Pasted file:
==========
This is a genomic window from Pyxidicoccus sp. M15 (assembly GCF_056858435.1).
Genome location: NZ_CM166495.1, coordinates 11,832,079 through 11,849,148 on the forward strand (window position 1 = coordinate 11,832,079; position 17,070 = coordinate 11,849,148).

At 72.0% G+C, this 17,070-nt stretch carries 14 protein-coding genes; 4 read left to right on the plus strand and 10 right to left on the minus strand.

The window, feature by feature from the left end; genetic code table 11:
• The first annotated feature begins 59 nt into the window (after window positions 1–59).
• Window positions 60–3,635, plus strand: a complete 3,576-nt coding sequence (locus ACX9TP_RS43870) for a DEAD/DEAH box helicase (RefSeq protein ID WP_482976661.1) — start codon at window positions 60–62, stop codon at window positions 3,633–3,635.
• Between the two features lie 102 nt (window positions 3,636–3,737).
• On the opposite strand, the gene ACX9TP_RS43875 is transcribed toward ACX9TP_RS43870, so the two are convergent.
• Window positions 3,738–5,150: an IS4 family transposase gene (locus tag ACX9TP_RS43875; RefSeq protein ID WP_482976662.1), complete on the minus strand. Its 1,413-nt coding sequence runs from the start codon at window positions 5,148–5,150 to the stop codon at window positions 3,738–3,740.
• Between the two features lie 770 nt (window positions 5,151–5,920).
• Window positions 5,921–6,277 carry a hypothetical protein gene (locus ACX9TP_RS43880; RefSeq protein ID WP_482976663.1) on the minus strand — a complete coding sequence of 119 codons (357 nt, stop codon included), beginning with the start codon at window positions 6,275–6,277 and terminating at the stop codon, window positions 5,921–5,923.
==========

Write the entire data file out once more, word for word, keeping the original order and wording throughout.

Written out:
This is a genomic window from Pyxidicoccus sp. M15 (assembly GCF_056858435.1).
Genome location: NZ_CM166495.1, coordinates 11,832,079 through 11,849,148 on the forward strand (window position 1 = coordinate 11,832,079; position 17,070 = coordinate 11,849,148).

At 72.0% G+C, this 17,070-nt stretch carries 14 protein-coding genes; 4 read left to right on the plus strand and 10 right to left on the minus strand.

The window, feature by feature from the left end; genetic code table 11:
• The first annotated feature begins 59 nt into the window (after window positions 1–59).
• Window positions 60–3,635, plus strand: a complete 3,576-nt coding sequence (locus ACX9TP_RS43870) for a DEAD/DEAH box helicase (RefSeq protein ID WP_482976661.1) — start codon at window positions 60–62, stop codon at window positions 3,633–3,635.
• Between the two features lie 102 nt (window positions 3,636–3,737).
• On the opposite strand, the gene ACX9TP_RS43875 is transcribed toward ACX9TP_RS43870, so the two are convergent.
• Window positions 3,738–5,150: an IS4 family transposase gene (locus tag ACX9TP_RS43875; RefSeq protein ID WP_482976662.1), complete on the minus strand. Its 1,413-nt coding sequence runs from the start codon at window positions 5,148–5,150 to the stop codon at window positions 3,738–3,740.
• Between the two features lie 770 nt (window positions 5,151–5,920).
• Window positions 5,921–6,277 carry a hypothetical protein gene (locus ACX9TP_RS43880; RefSeq protein ID WP_482976663.1) on the minus strand — a complete coding sequence of 119 codons (357 nt, stop codon included), beginning with the start codon at window positions 6,275–6,277 and terminating at the stop codon, window positions 5,921–5,923.